Filipino Voices was once a lively if unruly battleground of some of the best minds in the blogosphere and for a time a favorite stopover of many like-minded bloggers. Although traffic had visibly ebbed down over time, it remained quite a vibrant meeting place. So when it fell quiet all too suddenly, it is only fair to inquire whatever happened?! After all, it was a favorite hangout too no matter that it was not always in amiable spirit. It’s like, hey, where is everybody…? because you find the house once full of people all abandoned and padlocked without a farewell, y’know, something like “we’re done with our mission and we need to move on” sort of thing. … Such a waste though. Any serious blogger knows how difficult it is to rake in so much traffic such as what FV had already gathered for itself.
such a waste indeed but i wasn’t surprised. FV had lost its appeal long before that. the “wisdom of the crowd” never quite showed up; it was impossible to tell who was winning, if any, what argument, and, as young blogger marocharim lamented on FV early in 2009, its elitist slip was showing.
When are people going to write for the poor, the downtrodden, the laid-off, the fired, the underpaid, the hungry, the sick, the ill… those people who are as sickened about everything as we are, yet don’t have the benefit of blogs or computers to do what they can of it, no matter how small?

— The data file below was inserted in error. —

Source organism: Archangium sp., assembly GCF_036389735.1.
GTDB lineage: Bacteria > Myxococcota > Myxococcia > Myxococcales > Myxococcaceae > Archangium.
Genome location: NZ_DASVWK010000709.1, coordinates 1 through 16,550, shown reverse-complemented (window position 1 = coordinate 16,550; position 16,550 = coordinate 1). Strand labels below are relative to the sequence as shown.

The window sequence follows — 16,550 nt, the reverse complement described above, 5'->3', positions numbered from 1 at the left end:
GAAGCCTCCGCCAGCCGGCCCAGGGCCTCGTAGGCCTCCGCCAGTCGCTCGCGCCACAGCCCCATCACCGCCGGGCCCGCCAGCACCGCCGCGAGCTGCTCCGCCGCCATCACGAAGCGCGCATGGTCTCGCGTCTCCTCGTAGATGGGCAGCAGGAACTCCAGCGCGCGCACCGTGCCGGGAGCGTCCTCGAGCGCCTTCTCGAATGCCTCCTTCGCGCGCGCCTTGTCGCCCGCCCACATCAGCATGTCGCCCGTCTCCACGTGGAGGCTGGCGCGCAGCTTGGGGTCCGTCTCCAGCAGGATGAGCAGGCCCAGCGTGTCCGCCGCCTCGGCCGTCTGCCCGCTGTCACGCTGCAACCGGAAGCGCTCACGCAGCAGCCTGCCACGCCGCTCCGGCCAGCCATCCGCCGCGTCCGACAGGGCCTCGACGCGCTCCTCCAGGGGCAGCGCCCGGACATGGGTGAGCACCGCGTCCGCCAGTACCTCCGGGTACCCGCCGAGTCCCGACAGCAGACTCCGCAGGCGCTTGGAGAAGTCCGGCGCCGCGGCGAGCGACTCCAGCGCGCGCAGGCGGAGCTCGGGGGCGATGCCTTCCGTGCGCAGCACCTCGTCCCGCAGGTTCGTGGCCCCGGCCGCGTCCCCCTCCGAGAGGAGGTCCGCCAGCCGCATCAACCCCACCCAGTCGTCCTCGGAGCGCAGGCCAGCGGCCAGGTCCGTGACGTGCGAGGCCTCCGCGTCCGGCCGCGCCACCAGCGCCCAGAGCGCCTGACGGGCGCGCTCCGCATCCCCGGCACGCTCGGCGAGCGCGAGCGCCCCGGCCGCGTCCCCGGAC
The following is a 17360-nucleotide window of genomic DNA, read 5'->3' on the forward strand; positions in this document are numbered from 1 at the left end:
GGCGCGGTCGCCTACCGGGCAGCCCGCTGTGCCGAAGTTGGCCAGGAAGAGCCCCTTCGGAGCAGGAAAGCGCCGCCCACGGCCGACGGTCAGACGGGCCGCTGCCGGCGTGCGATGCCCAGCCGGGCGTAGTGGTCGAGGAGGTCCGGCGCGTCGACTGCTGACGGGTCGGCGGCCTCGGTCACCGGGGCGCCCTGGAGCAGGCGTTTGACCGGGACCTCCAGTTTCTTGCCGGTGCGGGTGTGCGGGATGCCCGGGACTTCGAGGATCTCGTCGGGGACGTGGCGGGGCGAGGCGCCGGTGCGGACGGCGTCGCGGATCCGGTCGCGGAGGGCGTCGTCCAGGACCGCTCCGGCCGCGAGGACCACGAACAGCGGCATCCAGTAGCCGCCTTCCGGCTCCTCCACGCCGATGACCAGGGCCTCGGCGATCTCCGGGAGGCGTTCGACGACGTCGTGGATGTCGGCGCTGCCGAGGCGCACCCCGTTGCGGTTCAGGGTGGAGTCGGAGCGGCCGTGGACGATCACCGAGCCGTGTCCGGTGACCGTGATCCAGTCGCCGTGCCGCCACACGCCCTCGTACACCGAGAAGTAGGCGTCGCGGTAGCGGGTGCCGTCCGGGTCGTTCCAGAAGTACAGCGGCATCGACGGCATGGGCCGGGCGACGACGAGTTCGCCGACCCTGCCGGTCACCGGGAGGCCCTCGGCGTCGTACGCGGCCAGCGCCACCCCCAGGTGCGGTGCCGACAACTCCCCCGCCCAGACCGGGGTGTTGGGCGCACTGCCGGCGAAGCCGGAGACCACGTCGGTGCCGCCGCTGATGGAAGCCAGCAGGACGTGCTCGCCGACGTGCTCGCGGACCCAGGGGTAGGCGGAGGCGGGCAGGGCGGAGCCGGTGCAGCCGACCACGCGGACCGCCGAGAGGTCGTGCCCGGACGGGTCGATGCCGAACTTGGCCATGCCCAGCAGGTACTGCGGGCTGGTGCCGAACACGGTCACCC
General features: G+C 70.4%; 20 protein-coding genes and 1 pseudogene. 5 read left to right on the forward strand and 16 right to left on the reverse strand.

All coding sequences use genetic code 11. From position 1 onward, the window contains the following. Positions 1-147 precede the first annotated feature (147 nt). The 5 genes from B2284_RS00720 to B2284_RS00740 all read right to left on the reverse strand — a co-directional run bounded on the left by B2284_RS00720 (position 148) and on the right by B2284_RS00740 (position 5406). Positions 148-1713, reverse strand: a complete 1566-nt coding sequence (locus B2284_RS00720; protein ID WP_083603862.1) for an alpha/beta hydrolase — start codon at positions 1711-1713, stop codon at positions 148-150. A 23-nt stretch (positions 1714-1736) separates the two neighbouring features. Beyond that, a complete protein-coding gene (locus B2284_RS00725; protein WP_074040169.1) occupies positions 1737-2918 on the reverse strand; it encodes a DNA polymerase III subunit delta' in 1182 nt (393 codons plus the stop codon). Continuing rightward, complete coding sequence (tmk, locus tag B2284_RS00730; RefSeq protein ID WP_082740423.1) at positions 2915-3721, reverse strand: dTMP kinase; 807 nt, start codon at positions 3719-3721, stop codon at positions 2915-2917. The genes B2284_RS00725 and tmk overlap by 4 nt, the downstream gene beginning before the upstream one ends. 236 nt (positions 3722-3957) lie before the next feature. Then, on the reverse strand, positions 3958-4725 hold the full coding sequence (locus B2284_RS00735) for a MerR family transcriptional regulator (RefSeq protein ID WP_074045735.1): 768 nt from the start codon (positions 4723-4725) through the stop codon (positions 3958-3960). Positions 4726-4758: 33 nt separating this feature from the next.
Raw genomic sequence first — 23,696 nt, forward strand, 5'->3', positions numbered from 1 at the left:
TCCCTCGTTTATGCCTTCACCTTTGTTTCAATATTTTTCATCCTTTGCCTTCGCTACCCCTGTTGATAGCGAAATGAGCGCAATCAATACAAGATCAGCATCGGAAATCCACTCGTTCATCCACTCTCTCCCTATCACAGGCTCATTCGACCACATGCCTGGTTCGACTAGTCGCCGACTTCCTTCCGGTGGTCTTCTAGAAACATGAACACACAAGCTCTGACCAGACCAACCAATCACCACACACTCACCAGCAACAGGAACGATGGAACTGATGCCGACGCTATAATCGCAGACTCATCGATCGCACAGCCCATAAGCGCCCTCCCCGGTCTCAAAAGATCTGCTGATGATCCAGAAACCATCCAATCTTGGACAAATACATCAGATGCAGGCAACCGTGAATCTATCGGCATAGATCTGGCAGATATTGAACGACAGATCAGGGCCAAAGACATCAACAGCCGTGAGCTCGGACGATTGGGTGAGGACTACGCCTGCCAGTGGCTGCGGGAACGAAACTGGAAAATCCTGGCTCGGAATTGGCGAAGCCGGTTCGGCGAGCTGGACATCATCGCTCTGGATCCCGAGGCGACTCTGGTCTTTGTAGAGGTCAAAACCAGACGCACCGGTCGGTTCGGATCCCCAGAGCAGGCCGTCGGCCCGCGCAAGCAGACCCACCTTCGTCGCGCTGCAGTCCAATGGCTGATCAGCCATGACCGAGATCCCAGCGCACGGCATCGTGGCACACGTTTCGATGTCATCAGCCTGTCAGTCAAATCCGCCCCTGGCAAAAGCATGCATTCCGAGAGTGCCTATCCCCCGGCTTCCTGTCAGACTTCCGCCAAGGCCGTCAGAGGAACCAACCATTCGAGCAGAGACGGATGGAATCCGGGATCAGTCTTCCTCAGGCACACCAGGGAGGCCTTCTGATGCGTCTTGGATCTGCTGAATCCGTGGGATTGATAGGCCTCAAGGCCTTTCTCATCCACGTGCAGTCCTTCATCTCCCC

and pretty soon, things were getting personal, a lot of ad hominem attacks by full-of-themselves know-it-alls who couldn’t stand being contradicted; and homophobic attacks on reyna elena who fought back by putting up his own group blog, barrio siete, and raising a ruckus over the question of credentials; and suddenly there were new bloggers posting little more than cut-and-paste stuff, contributing nothing to the discourse except echoes; and someone started dissing anonymous bloggers and commenters, demanding that they identify themselves or forever be under suspicion of sinister motives or shady political connections; at kung ano-ano pa. i’m not sure at what point nick started seriously moderating FV, but i remember complaints galore, and then cory died, FV turned yellow, and then died, too.
FV was strongly supportive of President Noynoy Aquino in the last elections and this hounding issue was generally ignored if not denounced as black propaganda. I could imagine Hacienda Luisita would be a raging topic of debate on its comments section now. And I could imagine how badly beaten they at FV would be defending the controversy.
so where did all the FV bloggers and their readers go? some went back to their solo blogs, but it wasn’t like pre-FV times, when mlq3′s daily dose kept track of the discourse separately unfolding — noynoy was prez by then and manolo had been wooed and won; neutralized, at the very least. some of the bloggers i see posting in a couple of group blogs, benignO’s getrealphilippines and cocoy’s propinoyproject. some just went the way of social media, along with the huge FV traffic, i suspect, exchanging views mostly with like-minded ones, where the occasional catfights are just so tame compared to FV’s at its peak.